It doesn't take much to realize that the gender ratio in technology is severely out of balance. Whether you look at employees at tech companies, computer science faculty members, graduates in computer and information sciences, user surveys on StackOverflow, you find almost the same picture anywhere.
From personal experience, it seems to me that the situation is considerably worse in Europe than in the US, but I don't have any data to back this up.
If there is any good news, it's that the problem is increasingly recognized - not nearly enough, but at least it's going in the right direction. The problem is complex and there is a lot of debate about how to solve it most effectively. This post is not about going into this debate, but rather to make a simple observation, and a promise.
The simple observation is that I think a lot of it has to do with role models. We can do whatever we want, if a particular group is overwhelmingly composed of one specific phenotype, we have a problem, because anyone who is not of that phenotype is more likely to feel "out of place" than they would otherwise, no matter how welcoming that group is.
The problem is that for existing groups, progress may be slow because adding new people to the group to increase diversity may initially be difficult, for many different reasons. Having a research group that is mostly male, I am painfully aware of the issues.
For new groups, however, progress can be faster, because it is often easier to prevent a problem than to fix one. And this is where the promise comes in. Last year, I became the academic director of a new online school at EPFL (the EPFL Extension School, which will focus on continued technology education). This sounds more glorious than it should, because at the time, this new school was simply an idea in my head, and the team was literally just me. But I made a promise to myself, namely that I would not build a technology program and have practically no women teaching on screen. No matter how well they would do it, if the teachers were predominantly male, we would be sending once again, without ill intent, the subtle signal that technology is something for guys.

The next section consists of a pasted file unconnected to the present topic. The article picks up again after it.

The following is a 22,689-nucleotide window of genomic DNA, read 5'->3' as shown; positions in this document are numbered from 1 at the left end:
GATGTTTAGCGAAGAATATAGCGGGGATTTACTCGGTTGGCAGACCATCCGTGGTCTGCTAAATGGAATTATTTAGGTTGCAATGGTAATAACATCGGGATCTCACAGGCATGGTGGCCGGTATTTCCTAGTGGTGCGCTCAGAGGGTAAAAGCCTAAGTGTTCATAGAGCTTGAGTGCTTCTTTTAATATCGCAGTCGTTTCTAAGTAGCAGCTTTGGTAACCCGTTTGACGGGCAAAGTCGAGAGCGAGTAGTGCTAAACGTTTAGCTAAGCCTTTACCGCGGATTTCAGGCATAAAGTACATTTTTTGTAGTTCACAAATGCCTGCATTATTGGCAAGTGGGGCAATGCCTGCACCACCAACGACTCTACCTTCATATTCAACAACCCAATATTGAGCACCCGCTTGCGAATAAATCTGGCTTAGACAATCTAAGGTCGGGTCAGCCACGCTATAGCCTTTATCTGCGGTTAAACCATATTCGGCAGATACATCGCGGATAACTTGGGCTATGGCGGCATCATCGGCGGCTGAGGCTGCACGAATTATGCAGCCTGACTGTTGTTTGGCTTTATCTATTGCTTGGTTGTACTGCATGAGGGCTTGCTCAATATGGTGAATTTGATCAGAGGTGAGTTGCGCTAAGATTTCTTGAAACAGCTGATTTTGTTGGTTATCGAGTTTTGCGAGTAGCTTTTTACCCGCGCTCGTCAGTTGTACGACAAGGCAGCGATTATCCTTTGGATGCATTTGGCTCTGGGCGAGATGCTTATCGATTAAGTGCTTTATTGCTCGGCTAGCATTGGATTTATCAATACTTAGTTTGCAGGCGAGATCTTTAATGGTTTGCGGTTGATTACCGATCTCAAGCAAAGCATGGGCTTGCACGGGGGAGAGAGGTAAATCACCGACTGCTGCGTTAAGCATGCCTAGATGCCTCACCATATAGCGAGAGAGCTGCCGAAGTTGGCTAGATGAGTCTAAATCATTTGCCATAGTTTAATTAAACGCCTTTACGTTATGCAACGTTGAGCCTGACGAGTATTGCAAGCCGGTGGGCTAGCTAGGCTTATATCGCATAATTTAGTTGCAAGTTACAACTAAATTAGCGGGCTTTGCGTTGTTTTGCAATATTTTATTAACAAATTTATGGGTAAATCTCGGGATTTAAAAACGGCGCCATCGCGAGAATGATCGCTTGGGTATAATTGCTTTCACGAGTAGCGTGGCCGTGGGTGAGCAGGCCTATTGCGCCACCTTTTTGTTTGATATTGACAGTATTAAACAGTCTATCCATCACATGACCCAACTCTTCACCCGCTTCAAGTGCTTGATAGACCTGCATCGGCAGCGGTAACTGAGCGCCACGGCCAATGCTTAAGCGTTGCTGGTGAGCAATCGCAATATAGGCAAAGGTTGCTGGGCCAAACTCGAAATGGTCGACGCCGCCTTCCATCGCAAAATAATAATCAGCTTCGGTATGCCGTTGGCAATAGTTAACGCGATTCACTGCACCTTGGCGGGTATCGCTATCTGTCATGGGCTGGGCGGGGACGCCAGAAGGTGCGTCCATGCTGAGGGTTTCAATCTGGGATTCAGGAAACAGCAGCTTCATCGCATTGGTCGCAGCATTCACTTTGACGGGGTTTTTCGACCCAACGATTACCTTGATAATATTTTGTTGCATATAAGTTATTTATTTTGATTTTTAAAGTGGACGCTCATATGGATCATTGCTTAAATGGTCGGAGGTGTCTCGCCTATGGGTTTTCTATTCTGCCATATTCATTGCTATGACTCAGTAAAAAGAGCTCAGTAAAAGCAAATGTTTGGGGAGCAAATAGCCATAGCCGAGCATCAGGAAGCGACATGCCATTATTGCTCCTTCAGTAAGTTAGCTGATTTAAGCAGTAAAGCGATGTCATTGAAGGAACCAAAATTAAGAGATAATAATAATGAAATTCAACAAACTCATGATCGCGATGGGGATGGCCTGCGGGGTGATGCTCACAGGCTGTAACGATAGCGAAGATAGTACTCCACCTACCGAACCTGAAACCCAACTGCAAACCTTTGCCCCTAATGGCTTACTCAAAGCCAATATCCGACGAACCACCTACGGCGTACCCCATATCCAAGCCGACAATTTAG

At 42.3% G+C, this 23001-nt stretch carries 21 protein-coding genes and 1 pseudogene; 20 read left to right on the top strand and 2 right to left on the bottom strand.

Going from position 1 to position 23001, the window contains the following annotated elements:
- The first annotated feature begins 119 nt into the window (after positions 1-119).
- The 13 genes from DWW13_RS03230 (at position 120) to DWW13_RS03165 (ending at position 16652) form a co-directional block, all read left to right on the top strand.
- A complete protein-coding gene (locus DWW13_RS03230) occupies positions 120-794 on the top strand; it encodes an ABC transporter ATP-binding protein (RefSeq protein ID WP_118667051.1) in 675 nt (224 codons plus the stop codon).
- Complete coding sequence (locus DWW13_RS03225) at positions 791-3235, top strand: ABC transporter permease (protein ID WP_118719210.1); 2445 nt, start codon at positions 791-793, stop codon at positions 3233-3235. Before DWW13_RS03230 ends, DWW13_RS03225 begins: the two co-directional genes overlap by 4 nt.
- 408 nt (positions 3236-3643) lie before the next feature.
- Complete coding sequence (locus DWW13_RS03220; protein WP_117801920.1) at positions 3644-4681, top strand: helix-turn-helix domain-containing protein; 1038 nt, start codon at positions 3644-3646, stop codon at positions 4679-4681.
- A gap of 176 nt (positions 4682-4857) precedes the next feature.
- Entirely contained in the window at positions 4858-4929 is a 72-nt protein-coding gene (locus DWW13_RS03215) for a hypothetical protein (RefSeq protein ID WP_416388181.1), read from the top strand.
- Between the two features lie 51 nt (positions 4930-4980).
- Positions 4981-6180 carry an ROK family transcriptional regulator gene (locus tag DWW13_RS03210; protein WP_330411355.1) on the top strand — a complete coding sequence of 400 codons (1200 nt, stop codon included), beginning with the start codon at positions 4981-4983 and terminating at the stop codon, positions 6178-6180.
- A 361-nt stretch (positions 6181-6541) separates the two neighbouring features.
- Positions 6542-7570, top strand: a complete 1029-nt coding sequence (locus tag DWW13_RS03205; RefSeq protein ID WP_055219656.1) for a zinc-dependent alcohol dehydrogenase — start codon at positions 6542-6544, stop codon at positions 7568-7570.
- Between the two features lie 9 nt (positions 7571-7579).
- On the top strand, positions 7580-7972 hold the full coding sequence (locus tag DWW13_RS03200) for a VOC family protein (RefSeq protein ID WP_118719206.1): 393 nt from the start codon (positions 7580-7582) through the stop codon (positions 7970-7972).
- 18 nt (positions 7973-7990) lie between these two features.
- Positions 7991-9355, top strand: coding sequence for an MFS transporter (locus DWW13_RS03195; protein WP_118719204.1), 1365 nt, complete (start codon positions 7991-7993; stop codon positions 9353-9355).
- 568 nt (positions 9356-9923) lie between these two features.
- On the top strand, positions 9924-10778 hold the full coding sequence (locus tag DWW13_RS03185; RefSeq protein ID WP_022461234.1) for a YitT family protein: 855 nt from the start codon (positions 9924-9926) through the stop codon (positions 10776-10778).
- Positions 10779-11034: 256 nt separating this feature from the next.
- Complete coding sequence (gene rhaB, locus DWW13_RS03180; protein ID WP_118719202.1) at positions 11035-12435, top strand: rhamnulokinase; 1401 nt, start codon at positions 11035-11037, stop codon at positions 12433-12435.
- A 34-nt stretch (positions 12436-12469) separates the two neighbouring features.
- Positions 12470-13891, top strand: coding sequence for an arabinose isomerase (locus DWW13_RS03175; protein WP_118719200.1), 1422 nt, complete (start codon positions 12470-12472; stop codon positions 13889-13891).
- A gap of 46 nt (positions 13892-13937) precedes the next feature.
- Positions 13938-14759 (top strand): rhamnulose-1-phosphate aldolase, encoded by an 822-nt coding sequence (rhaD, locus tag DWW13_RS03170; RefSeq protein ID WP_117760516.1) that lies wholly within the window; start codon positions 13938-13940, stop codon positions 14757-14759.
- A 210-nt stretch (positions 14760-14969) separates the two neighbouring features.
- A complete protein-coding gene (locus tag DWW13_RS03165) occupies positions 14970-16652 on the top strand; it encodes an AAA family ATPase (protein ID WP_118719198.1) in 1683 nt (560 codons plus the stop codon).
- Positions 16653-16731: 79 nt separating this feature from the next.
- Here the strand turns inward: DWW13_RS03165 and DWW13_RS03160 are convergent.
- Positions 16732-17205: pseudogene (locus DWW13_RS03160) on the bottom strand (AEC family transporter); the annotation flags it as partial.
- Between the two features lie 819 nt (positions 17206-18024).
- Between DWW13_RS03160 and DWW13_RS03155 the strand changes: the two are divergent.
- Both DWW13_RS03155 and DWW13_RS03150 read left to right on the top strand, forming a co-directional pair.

Today, I want to make this promise publicly. At the EPFL Extension School, we will have gender parity for on-screen instructors. I can't guarantee that we will achieve this at all times, because we are not (yet) a large operation, and I also recognize that at any point in time we may be out of balance, hopefully in both directions, due to the fact that people come and people go. But it will be part of the school's DNA, and if we're off balance, we know what we have to do, and the excuse that it's a hard problem once you have it won't be acceptable.